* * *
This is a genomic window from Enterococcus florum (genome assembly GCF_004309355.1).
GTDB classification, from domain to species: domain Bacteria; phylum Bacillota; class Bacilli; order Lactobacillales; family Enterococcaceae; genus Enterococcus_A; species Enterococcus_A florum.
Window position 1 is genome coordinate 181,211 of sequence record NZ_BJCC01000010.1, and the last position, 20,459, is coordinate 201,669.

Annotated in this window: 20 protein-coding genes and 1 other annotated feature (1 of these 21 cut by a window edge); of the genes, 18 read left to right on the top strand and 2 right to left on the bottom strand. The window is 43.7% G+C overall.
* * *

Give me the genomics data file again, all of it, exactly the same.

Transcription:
This is a genomic window from Enterococcus florum (genome assembly GCF_004309355.1).
GTDB classification, from domain to species: domain Bacteria; phylum Bacillota; class Bacilli; order Lactobacillales; family Enterococcaceae; genus Enterococcus_A; species Enterococcus_A florum.
Window position 1 is genome coordinate 181,211 of sequence record NZ_BJCC01000010.1, and the last position, 20,459, is coordinate 201,669.

Annotated in this window: 20 protein-coding genes and 1 other annotated feature (1 of these 21 cut by a window edge); of the genes, 18 read left to right on the top strand and 2 right to left on the bottom strand. The window is 43.7% G+C overall.